The right discussion for the wrong reasons

Editorials Opinions
Emily Thiessen (graphic)
Emily Thiessen (graphic)

When 17-year-old uber-prodigy Connor McDavid broke his hand in a fight during an Ontario Hockey League (OHL) game, jeopardizing his participation in the upcoming World Junior Championships in Toronto, the debate surrounding the future of fighting in hockey was re-ignited.

The McDavid incident has caused many to claim that fighting has no place in hockey—especially at the junior level—and losing the talents of McDavid for over a month due to a fight is simply another exhibit in the mounting evidence that fighting causes far more harm than good to the nation’s beloved game.

In a sense, this argument is correct. Fighting’s days are numbered at all levels of hockey, and a growing number of fans, journalists, and league officials seem to be moving towards this conclusion. However, McDavid’s broken hand is being senselessly used to galvanize anti-fighting support when there is a far starker problem at the heart of hockey’s ethos.

The NHL and many other leagues around the world have taken unprecedented steps to address the spectre of the long-term effects of head trauma to its players. In doing so, the NHL has both acknowledged the danger that concussions pose to players while simultaneously allowing fighting to remain a component of their business and their professional brand.

The question that should eat at hockey fans all over North America is: how, in good conscience, can the NHL maintain this dualism, and is there a reasonable explanation for this institutionalized disjuncture?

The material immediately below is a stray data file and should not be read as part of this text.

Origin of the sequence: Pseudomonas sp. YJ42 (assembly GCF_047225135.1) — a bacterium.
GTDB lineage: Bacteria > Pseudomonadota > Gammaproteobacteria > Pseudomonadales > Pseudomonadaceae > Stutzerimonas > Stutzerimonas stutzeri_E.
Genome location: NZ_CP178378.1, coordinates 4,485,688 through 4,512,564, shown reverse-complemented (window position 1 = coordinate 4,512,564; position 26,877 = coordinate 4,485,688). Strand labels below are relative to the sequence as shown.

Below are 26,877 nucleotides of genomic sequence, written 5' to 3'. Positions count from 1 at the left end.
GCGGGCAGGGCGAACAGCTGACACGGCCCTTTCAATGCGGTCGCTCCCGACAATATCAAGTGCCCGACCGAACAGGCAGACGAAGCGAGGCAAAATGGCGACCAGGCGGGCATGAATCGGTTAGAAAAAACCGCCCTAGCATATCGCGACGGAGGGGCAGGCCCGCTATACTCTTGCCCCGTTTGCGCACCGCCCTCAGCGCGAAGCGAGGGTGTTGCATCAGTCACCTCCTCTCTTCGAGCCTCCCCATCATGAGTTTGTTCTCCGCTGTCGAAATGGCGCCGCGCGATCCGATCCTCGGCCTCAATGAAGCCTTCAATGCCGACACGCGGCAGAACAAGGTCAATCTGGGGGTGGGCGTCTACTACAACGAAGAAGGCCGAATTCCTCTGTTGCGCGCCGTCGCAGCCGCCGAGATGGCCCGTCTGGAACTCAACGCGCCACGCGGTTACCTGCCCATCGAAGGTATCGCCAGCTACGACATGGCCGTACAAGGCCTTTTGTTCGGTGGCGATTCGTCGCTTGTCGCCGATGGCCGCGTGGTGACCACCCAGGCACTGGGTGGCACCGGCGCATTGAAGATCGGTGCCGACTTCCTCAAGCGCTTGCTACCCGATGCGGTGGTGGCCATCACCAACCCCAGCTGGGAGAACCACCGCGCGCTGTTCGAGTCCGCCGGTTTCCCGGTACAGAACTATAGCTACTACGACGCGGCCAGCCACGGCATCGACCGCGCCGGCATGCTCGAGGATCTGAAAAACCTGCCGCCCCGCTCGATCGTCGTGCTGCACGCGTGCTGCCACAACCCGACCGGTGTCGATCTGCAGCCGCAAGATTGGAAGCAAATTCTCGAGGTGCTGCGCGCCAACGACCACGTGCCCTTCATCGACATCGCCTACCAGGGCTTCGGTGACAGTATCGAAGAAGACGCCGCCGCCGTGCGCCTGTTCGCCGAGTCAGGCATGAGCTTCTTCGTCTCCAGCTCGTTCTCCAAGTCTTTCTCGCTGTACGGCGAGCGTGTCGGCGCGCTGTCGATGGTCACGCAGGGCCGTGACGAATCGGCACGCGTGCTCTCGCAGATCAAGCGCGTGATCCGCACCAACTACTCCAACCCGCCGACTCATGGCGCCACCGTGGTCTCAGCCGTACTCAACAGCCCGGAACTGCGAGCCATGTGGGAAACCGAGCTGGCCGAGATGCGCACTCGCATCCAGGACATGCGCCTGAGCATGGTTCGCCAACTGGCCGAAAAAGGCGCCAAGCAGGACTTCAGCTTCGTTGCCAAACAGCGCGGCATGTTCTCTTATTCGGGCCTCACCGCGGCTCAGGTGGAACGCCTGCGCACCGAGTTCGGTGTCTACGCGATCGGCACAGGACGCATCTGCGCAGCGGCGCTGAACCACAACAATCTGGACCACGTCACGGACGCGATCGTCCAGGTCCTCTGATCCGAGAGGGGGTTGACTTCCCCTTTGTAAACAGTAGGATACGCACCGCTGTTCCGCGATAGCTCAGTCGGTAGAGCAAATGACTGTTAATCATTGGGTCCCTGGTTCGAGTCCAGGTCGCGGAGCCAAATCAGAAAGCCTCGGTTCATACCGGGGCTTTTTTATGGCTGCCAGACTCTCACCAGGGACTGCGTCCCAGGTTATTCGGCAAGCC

Some North American hockey institutions are beginning to question fighting’s place in the game, especially at the junior level. David Branch, commissioner of the top Canadian Junior hockey league, the CHL, revealed to the New York Times in 2012 that “the appetite is there” to eliminate fighting full stop from junior hockey.

However, the NHL remains resolute in its belief that fighting remains an intrinsic part of the professional game. Concurrently, the NHL has taken many steps to try and eliminate deliberate targeting of the head during games. This has included harsher suspensions and fines for players deemed responsible for deliberately causing head trauma. The NHL has also included new rules to regulate fighting but has not—as of yet—ever seriously considered its outright ban.

Plainly put, the rationale for allowing fighting to continue in the NHL is logically inconsistent with the NHL’s stated goals of reducing head trauma to its players. There is no situation during a hockey game where a player is at risk of severe head trauma other than when he is engaged in a bare-knuckle brawl—sometimes without the protection of a helmet.

For these reasons, fighting should—and in all likelihood will—be eliminated from hockey at all levels of the game. It is presently unclear how quickly those changes will occur. However, when that day comes, it will not be because Connor McDavid broke his hand, or Sidney Crosby broke his nose, or Alex Ovechkin separated his shoulder. It will be because it is what is right for the game.